During World War II, the Resistance was also part of the everyday life of the town of Tarbes, which was awarded the Croix de Guerre.

After the return of peace, the industry diversified and there was an expansion of the population. Tarbes remained a city of strong military character.

21st century[edit]

Today, Tarbes has also become a university city and the main activities are now within the tertiary sector (services). In addition to its privileged geographical situation, less than an hour from the Pyrenees mountains, two hours from the Atlantic Ocean and three hours from the Mediterranean via the La Pyrénéenne autoroute, the city offers a certain lifestyle and boasts a cultural life which is packed with clubs and sport.


Arms of Tarbes
Arms of Tarbes
The arms of Tarbes are blazoned:
"Quarterly or and gules."


Being farther away from Toulouse than other cities the former region of Midi-Pyrénées, Tarbes may appear to display greater economic independence. It also often occupies the second place in the regional urban hierarchy. It maintains close relations with Nouvelle-Aquitaine and, in particular, with Pau, a nearby town of the Pre-Pyrenees.


TARMAC and the fields around Ossun.

Tarbes is the second industrial city of the former region of Midi-Pyrénées. this is particularly illustrated in the field of railway construction and aeronautics with the presence of nearby companies such as Alstom and Daher. Daher-Socata manufactures business and tourism aircraft there, including the TBM 850 and TB 20. Its headquarters and its main industrial site are located on the outskirts of the Tarbes-Lourdes-Pyrénées Airport in the canton of Ossun, south of Grand Tarbes, where its facilities are spread over 53 hectares (130 acres), of which 80,000 square metres (860,000 sq ft) are covered surfaces. At the end of 2006, its strength stood at more than 1,050 people.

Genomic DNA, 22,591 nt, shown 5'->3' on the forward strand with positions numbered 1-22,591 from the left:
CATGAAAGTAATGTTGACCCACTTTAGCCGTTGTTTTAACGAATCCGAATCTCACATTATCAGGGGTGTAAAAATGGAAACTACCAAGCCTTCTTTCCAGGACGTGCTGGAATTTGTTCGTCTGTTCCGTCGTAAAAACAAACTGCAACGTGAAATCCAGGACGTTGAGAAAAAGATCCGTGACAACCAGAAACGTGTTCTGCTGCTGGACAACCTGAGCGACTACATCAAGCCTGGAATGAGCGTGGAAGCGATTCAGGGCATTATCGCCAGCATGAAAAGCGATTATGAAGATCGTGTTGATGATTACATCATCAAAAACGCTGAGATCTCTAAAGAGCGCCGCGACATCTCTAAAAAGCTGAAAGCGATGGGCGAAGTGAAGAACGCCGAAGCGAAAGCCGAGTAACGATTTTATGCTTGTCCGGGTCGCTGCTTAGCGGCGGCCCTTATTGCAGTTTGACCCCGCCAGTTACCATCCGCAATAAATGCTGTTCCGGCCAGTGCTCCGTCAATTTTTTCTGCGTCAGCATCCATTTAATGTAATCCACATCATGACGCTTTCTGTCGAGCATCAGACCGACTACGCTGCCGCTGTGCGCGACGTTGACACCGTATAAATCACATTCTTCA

Ossun, a neighbouring commune of the agglomeration, is also home to TARMAC, a company dedicated to the dismantling of aircraft for which it was necessary to construct an imposing building. The platform is, again, installed on the Tarbes-Lourdes-Pyrénées airport area, and revolves around the three activities of storage, maintenance and deconstruction. Boostec, based in Bazet, collaborated with EADS-Astrium to build the Herschel space telescope, launched on 14 May 2009.[14]

Zones of activity[edit]

In addition to the Aerospace Valley involving DeciElec, Socata/Daher, Pearl and Tarmac, Tarbes is developing several business parks.

  • The Park of the Pyrenees, located in Ibos, is equipped to host craft, industrial activities, services and offices.
  • The Bastillac University Park is dedicated to technological research. The Park of the Adour, in Semeac, is for industrial, commercial and the tertiary sector.
  • Cognac Park, on the road to Pau, is devoted to the craft and the tertiary sector.
  • The Ecoparck of Bordères-sur-Echez is the subject of projects regarding energy production (biogas plant project, produced from biomass), the cold-intensive businesses (Pyrenean curing and the planned cooling platform of Dominque Sallaberry Logistics).

University centre[edit]

Tarbes also houses the second University centre of the Midi-Pyrénées[15] with a University Institute of technology (IUT) and National School of Engineers of Tarbes (ENIT) having more than 5,000 students.


The Tarbes–Lourdes–Pyrénées Airport is still the second of the Midi-Pyrénées.[16] Also in the town centre, the Rex Hotel, a designer hotel addressing a rather affluent clientele, and the arrival of brands such as H&M and new places of leisure (CGR [fr], etc.) seem to attest to the attractiveness of the town.